Site: Korea Advanced Institute of Science and Technology (KAIST)
Satellite Technology Research Center
373-1, KuSeong-Dong, Yuseong-Gu
Taejon 305-701, Korea
Date Visited: June 3, 1997
WTEC: J.V. Evans (report author), J. Pelton
The Korea Advanced Institute of Science and Technology (KAIST) is a technology university that would correspond roughly as the MIT of Korea. It has about 2,500 undergraduate students and 4,000 graduate students. KAIST was selected in 1990 by the Korea Science and Engineering Foundation (KOSEF) for the establishment of a Satellite Technology Research Center (SaTReC), with financial support from the Ministry of Science and Technology (MOST) and the Ministry of Information and Communications (MIC) for space research and the training of engineers.
SaTReC commenced its foray into space research by sending a team of engineers to the University of Surrey (U.K.) where they assisted in the construction of a 50 kg microsat (KITSAT-1), which was launched (by an Ariane 4) in August, 1992. KITSAT-1 carries a CCD earth-imaging camera, a packet store-and-forward communication system and a cosmic ray experiment. KITSAT-2 was then built in Korea using much the same technology and format, but with a low-energy electron detector and IR sensor experiments replacing the cosmic ray experiment. KITSAT-2 was launched in September 1993.
At the time of the WYEC visit, SaTReC had a budget of about $12.5 million, with 60 faculty and students engaged in satellite research and engineering. The faculty members come from a number of different departments. The institute has relationships with the University of Surrey, University College, London and the University of Iowa and it sends students to these institutions.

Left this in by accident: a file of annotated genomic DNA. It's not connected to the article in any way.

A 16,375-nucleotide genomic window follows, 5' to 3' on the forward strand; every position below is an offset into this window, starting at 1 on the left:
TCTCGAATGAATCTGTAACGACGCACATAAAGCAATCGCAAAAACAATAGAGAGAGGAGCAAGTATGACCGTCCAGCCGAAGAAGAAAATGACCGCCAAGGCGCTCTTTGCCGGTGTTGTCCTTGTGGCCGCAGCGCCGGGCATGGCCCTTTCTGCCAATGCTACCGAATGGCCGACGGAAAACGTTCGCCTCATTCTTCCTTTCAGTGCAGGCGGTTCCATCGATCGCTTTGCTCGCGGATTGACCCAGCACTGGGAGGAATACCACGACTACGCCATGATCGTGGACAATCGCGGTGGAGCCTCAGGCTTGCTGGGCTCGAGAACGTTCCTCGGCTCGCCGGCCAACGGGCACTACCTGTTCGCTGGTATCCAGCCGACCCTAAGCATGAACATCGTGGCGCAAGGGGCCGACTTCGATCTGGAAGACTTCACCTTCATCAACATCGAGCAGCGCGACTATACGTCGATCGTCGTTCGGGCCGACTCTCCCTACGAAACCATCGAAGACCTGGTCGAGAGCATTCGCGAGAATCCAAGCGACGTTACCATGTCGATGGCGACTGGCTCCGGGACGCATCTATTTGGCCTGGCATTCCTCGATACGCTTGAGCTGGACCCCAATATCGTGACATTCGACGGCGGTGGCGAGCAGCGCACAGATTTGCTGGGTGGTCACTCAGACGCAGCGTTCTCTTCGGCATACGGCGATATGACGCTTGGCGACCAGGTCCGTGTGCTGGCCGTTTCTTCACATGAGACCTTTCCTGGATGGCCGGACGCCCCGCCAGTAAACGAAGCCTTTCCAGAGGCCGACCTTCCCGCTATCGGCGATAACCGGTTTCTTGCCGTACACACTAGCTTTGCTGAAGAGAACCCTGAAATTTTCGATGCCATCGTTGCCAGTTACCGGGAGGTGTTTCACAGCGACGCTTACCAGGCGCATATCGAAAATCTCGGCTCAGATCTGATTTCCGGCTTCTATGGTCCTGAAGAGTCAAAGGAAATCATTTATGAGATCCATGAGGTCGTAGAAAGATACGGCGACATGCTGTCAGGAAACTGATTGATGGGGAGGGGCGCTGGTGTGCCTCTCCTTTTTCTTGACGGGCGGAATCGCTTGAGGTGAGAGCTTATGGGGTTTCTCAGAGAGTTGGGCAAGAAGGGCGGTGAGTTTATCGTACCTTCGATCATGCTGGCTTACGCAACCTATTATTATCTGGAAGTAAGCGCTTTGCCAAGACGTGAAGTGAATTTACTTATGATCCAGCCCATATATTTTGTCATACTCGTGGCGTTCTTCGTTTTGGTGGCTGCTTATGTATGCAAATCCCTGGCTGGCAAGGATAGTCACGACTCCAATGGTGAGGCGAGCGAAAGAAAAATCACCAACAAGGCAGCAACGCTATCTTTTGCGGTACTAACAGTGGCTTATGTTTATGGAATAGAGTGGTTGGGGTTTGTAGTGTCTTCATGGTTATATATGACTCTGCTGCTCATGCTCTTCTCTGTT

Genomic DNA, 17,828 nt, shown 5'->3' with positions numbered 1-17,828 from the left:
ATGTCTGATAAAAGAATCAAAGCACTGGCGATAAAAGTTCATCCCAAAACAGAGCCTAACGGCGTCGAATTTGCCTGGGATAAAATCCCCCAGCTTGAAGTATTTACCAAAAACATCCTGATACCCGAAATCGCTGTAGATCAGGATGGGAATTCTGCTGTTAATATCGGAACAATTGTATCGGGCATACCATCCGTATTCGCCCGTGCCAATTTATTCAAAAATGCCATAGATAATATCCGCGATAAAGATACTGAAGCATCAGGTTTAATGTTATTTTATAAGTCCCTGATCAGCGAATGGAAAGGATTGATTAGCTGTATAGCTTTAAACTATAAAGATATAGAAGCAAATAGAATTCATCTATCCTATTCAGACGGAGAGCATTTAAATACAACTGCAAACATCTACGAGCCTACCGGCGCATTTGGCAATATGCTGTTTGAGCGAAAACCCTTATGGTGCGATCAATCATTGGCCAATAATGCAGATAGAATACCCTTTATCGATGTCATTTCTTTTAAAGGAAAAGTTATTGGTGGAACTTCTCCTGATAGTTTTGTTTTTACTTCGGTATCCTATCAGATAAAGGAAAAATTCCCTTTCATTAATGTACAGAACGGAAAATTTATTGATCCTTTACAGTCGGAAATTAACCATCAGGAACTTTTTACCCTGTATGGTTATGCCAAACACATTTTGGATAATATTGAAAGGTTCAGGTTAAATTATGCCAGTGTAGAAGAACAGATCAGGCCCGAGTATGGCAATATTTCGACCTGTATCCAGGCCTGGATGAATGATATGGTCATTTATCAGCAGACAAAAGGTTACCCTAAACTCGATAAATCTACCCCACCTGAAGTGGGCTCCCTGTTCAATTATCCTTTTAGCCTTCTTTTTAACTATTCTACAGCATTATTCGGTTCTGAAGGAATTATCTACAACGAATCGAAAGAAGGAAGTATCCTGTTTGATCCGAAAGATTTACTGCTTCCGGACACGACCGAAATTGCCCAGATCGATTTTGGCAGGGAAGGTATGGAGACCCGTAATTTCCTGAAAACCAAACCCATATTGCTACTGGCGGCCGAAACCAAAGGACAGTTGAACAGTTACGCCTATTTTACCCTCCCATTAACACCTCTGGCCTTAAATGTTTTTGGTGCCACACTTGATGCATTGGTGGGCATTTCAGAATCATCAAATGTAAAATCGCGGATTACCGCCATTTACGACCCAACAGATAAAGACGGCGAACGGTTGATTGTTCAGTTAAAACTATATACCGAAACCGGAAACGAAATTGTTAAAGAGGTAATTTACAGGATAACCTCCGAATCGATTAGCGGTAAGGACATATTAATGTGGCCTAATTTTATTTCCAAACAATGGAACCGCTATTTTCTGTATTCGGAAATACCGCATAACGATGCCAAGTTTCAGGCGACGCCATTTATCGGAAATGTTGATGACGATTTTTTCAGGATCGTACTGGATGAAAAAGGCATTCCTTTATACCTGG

Currently, SaTReC is building KITSAT-3, a 100 kg microsat to be launched by India in 1998. This will be a 3-axis stabilized satellite in a Sun-synchronous orbit, whose principal payload instrument will be a three-channel (red, green and near IR) CCD camera with 15 meter resolution. The camera is being developed jointly with the University of Stellenbosh in South Africa. Other instruments include an experiment to measure radiation effects on solid-state memory devices, an electron temperature probe, a magnetometer, and a high energy particle telescope. Attitude control will be via gyros and a star-sensor with a goal of 0.5° pointing accuracy.
SaTReC is presently operating KITSAT-1 and 2 and has the capability to capture the stored image data as well as data obtained by the French SPOT-Image and JERS-1 satellites (via a 13 m fully steerable antenna). VAX computers and Sun workstations are employed in the processing center.
While the Institute has the capability of developing most of the hardware necessary for its microsatellite program, it lacks the facilities for environmentally testing a complete spacecraft, and for KITSAT-3 is depending upon the nearby Korea Aerospace Research Institute (KARI) for this.
The Satellite Technology Research Center of KAIST is an interdisciplinary research center funded principally by the Ministry of Science and Technology for training scientists and engineers in space research. Its program includes the construction and operation of microsatellites at a rate that is targeted at every two years.